AARON MATÉ: When Ian Henderson testified recently at the UN Security Council, he said that there’s been an impenetrable wall of silence inside the OPCW when it comes to weighing the evidence that was suppressed in the Douma investigation, that it’s just been impossible for these inspectors to be heard. You mentioned earlier that the media also has not covered this story at all, which has been for me pretty extraordinary, seeing that a case where whistleblowers are claiming that their own investigation was compromised and that the evidence that they found undermined the basis for US-led military strikes on a foreign country. But yet, this has not been covered at all. Do you think that if the media covered this story that that could make a difference in pressuring the OPCW to hear the inspectors and let them air the evidence that was suppressed?

JOSÉ BUSTANI: I would hope so. I would hope so, yeah. I would hope so. From my past experience, political experience, it does cause an impact. It has a weight. The main media has a weight, of course. I believe that if The New York Times or one of the British papers, Le Figaro in France or Le Monde, they would take this issue, write about this issue, I think that this would really help the cause for those inspectors. And the OPCW would be more, I hope, morally constrained to take action in relation to their request. They are not requesting much. You want to be heard and to be given a chance to show their own report, and in particular this director now is not the same director that received the first report, so he’s sort of fresh in the area. So, it would be much easier for him to deal with this request.

AARON MATÉ: Yes, as far as we know the current director-general, Fernando Arias, and his predecessor have never met, not just with the two dissenting inspectors that we know about, but with the entire Douma team, the investigators who actually went to Syria for the investigation. And on that front, let me ask you, it’s been revealed that after the initial report from the OPCW inspectors was censored, that they and the other inspectors were essentially sidelined from the investigation and they were replaced by a core team of people who had never set foot in Douma except for one paramedic, but everybody else was not there. Does that strike you as unusual? Would that have ever happened under your watch?

JOSÉ BUSTANI: Absolutely not. It would have never happened to me, unless there was a serious violation of the code of conduct on the part of the inspectors, which, fortunately, never, never happened.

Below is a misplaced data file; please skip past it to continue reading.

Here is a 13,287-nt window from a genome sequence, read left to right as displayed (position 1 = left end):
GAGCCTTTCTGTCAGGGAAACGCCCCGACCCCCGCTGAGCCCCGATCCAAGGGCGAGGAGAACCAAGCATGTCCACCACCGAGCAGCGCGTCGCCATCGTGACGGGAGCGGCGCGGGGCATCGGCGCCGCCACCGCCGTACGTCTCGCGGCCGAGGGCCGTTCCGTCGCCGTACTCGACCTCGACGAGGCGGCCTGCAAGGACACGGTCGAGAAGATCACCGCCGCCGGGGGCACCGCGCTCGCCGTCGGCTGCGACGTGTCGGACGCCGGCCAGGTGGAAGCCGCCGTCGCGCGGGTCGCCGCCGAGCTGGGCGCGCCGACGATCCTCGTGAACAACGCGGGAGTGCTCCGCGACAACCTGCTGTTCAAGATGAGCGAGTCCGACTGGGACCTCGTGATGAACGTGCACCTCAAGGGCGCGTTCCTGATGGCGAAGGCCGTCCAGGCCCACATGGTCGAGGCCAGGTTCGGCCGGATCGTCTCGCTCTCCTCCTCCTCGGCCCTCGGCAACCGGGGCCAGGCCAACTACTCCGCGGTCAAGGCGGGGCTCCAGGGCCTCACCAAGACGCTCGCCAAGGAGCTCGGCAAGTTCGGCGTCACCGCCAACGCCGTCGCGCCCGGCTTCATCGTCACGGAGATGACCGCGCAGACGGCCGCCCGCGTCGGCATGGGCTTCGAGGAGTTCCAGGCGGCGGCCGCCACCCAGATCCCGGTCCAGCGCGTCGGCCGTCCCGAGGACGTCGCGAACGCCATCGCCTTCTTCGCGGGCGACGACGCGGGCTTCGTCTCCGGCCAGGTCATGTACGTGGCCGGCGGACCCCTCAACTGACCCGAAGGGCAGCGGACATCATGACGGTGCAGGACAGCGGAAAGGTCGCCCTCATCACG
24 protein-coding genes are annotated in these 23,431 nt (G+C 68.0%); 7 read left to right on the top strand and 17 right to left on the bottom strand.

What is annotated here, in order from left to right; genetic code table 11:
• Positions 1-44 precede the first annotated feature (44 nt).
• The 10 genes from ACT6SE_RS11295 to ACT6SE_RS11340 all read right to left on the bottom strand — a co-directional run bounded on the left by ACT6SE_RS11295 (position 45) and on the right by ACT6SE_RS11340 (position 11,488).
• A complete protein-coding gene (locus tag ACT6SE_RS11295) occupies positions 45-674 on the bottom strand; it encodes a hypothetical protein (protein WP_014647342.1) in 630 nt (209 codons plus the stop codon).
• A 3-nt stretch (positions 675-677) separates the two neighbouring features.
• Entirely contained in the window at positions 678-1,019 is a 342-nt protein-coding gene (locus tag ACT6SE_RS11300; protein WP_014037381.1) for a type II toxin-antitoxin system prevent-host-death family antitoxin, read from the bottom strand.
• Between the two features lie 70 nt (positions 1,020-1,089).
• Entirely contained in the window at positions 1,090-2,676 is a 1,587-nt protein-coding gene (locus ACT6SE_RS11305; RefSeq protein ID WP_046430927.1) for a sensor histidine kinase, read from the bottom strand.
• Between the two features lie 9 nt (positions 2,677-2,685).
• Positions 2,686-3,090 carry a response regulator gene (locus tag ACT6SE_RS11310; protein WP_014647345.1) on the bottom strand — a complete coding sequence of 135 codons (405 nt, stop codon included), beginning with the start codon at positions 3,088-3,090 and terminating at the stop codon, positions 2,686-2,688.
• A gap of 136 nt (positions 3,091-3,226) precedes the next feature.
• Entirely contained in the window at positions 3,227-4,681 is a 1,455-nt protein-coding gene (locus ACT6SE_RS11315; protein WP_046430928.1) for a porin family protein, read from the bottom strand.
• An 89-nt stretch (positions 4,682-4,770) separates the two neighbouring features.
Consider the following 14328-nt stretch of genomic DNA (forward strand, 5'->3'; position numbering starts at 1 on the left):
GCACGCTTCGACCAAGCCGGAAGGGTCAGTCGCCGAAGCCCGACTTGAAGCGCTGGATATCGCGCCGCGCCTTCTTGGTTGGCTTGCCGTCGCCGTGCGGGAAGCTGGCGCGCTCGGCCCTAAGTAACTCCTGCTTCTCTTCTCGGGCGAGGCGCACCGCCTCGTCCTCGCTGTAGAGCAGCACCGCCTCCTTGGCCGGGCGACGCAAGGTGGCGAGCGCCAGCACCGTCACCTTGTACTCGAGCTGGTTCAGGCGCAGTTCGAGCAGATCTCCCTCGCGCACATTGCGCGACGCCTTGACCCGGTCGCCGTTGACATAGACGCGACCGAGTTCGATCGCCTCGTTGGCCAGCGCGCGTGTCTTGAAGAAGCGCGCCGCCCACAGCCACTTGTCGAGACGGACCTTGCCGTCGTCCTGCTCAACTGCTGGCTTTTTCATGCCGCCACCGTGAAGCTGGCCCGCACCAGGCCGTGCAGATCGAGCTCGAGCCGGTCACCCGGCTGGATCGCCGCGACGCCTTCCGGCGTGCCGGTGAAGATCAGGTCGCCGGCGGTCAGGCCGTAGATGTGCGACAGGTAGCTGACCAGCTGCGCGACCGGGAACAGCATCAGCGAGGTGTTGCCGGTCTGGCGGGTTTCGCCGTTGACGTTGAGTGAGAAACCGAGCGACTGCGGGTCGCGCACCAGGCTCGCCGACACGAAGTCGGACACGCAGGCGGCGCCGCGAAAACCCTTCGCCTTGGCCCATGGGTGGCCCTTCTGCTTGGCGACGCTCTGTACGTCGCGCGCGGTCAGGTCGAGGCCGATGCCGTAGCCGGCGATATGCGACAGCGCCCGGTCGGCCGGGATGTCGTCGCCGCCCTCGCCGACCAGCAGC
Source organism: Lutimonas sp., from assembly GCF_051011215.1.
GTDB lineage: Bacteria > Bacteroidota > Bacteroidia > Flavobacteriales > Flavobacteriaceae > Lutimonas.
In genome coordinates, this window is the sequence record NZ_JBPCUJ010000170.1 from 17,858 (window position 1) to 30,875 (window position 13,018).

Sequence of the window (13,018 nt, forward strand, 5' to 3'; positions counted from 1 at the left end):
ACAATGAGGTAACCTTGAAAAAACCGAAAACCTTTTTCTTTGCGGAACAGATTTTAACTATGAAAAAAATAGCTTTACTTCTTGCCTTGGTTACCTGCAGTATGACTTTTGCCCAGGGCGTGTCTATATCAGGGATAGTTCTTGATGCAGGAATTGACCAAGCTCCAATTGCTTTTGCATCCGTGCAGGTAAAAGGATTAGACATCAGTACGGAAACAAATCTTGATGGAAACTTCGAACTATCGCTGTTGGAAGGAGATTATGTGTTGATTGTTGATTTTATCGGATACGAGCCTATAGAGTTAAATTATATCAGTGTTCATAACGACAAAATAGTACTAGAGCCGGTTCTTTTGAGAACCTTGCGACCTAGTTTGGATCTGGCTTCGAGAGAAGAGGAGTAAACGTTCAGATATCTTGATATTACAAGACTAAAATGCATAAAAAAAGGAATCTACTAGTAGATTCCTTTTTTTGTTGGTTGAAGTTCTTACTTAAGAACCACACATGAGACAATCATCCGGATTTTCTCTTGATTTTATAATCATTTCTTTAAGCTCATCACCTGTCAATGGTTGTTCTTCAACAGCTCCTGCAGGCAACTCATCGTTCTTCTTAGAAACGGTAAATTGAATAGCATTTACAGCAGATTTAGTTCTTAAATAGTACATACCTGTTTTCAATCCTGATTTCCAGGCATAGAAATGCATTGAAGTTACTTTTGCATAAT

AARON MATÉ: So, let’s talk about the significance of this vote to prevent you from testifying. In light of your own history at the OPCW, of being targeted by the US for standing in the way of another military campaign, the Iraq War back in 2002. This vote at the UN Security Council, I believe, was the first time that a former head of an international organization like the OPCW has ever been prevented from speaking. And when you were the head of the OPCW, I believe that you were the first official to head an international body like this to be removed during your term in office. And it came even though your tenure had just been renewed for a second term, unanimously. You had received wide acclaim, you had brought dozens of countries into the Chemical Weapons Convention at a record pace, Colin Powell had written you a glowing letter thanking you for your service, but something changed with the Iraq War as your effort to bring Iraq into the Chemical Weapons Convention interfered with the Bush administration’s plans. Take us back to that period.

JOSÉ BUSTANI: I remember when it was given…the Organisation received the Nobel Prize in 2013. I felt very proud because I remember that the terms of the Prize referred to the work carried out by the OPCW from its very beginning. So, I felt included in that prize in many ways, although not recognized by the then director-general. And the funny thing about this, and this in certain ways matches what was suggested by or raised by the delegate of the UK in Security Council. In 2013, which means nine years after I left the OPCW, the only director-general that was interviewed in relation to the Nobel Prize by The New York Times first page was me. So, there must be some reason for even The New York Times to come all the way to interview me in Brazil in 2013.

AARON MATÉ: Well, yes, I’m sure part of that was the fact that you were nominated for the Nobel Peace Prize in 2003, ironically, one year after you were ousted under US government pressure. And I imagine that that nomination had to do with the same efforts that led the US to try to remove you from office.